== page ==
JOHANNESBURG – JSE-listed asset manager Anchor Group has taken a leap in realising its global ambitions with an announcement on Wednesday that it reached “commercial agreement” to acquire 47.41% of Capricorn Fund Managers (CFM).
Anchor buys 47% stake in Capricorn AM brings R6bn into pot & nice juicy profits – on face a good deal
— Anthony Clark (@SmallTalkDaily) October 14, 2015
Owned by a group of privately held entities, namely CCFM Limited, The Capricorn Fund Managers Executive Trust, CV Cinque Limited, CV5 Limited, CFM Founders Limited and Capricorn Holdings International Limited, CFM is a family and partner-owned fund management business. It has managed hedge funds since 2003 and has roughly R6 billion of assets under management. It established an office in London in 2008 and essentially covers and invests in companies in emerging markets, including South America, South Africa, Malaysia, Russia, Turkey, Indonesia, Mexico and the Philippines.
Anchor CEO Peter Armitage says following the transaction, its international contribution to earnings should be in excess of 30% of profits. Prior to the transaction, it was roughly 10% and the ambition is to raise it to 50% “in a few years’ time”.
Armitage says they “are talking to a few parties” about other acquisition opportunities that could help the group get to 50%, but it is still early days.
Considering that its most recent acquisition is a bet on emerging markets, chances are that Anchor may be fishing for opportunities in developed markets – although time will tell.
Anchor will pay R348 million for the stake – R256 million in cash and the balance by issuing 7.7 million Anchor shares at R12 a share.
While its proposed stake is meaningful, the founders and management of CFM will retain a majority economic interest in the business.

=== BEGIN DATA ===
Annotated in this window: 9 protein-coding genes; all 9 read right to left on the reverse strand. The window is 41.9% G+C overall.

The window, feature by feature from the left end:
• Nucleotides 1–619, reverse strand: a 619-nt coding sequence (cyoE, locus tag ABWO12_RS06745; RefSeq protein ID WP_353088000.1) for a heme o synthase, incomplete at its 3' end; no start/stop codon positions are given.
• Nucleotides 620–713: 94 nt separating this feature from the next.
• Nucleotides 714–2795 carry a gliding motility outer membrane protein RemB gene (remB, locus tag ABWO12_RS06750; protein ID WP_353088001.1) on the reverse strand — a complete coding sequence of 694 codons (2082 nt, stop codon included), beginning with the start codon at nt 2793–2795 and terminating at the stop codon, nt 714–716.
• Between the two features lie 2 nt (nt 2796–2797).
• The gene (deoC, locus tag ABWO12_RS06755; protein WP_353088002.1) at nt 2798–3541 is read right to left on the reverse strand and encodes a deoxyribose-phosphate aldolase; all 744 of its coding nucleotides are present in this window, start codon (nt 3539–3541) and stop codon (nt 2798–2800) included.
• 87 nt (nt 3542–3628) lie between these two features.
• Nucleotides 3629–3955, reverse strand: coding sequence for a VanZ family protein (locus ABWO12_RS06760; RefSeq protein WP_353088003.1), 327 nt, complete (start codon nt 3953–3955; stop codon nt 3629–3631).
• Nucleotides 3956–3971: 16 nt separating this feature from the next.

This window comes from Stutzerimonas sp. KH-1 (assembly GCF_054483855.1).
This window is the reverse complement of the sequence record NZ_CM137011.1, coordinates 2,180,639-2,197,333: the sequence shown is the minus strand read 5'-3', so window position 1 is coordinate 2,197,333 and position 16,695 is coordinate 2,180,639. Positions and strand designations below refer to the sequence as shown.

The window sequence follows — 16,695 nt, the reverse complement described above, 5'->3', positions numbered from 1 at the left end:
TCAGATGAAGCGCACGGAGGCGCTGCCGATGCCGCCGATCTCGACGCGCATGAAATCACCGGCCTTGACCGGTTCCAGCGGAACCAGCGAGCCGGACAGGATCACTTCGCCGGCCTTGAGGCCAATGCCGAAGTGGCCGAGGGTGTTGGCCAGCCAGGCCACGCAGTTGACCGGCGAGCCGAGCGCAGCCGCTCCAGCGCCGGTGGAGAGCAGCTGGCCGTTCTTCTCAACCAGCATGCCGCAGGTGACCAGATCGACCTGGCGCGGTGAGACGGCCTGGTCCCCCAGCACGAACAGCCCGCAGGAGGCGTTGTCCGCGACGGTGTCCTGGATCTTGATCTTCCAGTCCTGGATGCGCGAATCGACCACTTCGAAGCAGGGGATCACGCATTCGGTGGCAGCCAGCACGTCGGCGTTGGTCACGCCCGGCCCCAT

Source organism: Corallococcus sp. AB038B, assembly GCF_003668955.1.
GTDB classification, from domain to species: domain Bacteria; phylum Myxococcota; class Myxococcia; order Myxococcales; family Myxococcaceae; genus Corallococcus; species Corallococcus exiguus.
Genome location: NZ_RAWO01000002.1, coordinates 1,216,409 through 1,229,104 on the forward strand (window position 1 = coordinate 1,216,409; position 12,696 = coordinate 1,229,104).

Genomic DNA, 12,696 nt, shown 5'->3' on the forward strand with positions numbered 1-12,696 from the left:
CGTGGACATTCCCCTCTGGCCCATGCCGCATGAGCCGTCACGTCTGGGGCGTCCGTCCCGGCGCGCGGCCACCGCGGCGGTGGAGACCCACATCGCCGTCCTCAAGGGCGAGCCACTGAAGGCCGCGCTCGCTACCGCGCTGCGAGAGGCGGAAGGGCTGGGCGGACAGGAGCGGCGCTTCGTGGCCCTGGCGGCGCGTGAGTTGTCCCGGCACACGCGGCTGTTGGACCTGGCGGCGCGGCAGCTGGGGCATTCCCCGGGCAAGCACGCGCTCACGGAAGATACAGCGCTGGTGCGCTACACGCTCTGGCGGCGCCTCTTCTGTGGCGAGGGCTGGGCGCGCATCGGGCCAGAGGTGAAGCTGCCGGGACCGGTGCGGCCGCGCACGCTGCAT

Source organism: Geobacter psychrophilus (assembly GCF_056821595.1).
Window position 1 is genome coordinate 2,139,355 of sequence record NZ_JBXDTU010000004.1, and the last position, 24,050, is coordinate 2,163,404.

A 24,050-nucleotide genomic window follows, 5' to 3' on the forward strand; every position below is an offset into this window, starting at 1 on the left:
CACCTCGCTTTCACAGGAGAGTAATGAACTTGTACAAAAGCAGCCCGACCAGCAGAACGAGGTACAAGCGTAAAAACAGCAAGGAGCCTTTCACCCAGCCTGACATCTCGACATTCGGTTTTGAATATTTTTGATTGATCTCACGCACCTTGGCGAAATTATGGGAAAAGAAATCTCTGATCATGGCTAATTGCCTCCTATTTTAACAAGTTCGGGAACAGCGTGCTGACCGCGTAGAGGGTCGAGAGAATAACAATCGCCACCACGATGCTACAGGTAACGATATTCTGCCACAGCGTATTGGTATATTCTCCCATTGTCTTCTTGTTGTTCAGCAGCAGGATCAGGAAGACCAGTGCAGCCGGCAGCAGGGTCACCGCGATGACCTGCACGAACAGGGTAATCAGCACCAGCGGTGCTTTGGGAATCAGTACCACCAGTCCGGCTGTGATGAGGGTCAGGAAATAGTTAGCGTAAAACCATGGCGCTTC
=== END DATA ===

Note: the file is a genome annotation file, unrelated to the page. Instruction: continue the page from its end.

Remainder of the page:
Why settle for a minority stake?
Armitage says their game is all about people and there is no way they would want a 100% of the company.
“You want the people running it and the fund managers to have material stakes in it.”
Additionally, there was no appetite from CFM’s side and initially it only wanted to sell 25%. All of the shareholders in CFM are maintaining a stake in the company, but will see a portion of it being diluted. The sellers have undertaken to invest a portion of the cash proceeds into the various funds that CFM manage.
Moreover, if Anchor were to own more than 50% of the company out of South Africa, it would become a SA-controlled company, which have some tax implications, Armitage says.
They essentially view the transaction as a partnership with CFM, he says.
In a business like manufacturing one may want to opt for a 100% stake and control the business “so you can do what you want to do, but in these people businesses you want to keep the magic”.
Rob Fihrer, CEO of CFM, says they were impressed with the growth, commitment to quality and entrepreneurial approach of the Anchor management.
“CFM believes that the access to experience and talent, and the synergistic fit within Anchor’s distribution network will translate into a continued path of growth and success for the CFM group and most importantly the business’s investors. The sellers had no desire to exit fully, given the exciting growth prospects and 13 years of involvement in the business, but were prepared to partly sell down to introduce a value-adding asset management partner which can significantly enhance the growth of assets under management.”
Fihrer says as a listed business with material balance sheet capacity, the parties were able to agree on a price which balanced the current status of the business and future growth prospects.
“The CFM shareholders also found exposure to the Anchor share attractive, especially considering that they will play a meaningful role in the success of the company and consequent share price action.”
With the local hedge fund industry on the cusp of significant change following regulatory amendments that would allow hedge funds to launch as collective investment schemes, Armitage says there is some quite nice potential in the hedge fund space locally.
At its core however, Anchor is a long-only business. Roughly 70% or 80% of its assets are long-only assets, and this will remain the case.
From an offshore perspective, markets will probably be “less exciting” for the next five years and well-run hedge funds offer the opportunity to make money when markets are not playing along. This is especially true in emerging markets, which are very volatile.
“I think it is quite a nice way to play emerging markets.”
Anchor’s share price closed 2.4% lower at R14.30 on Wednesday.
The acquisition is still subject to conditions and regulatory approval.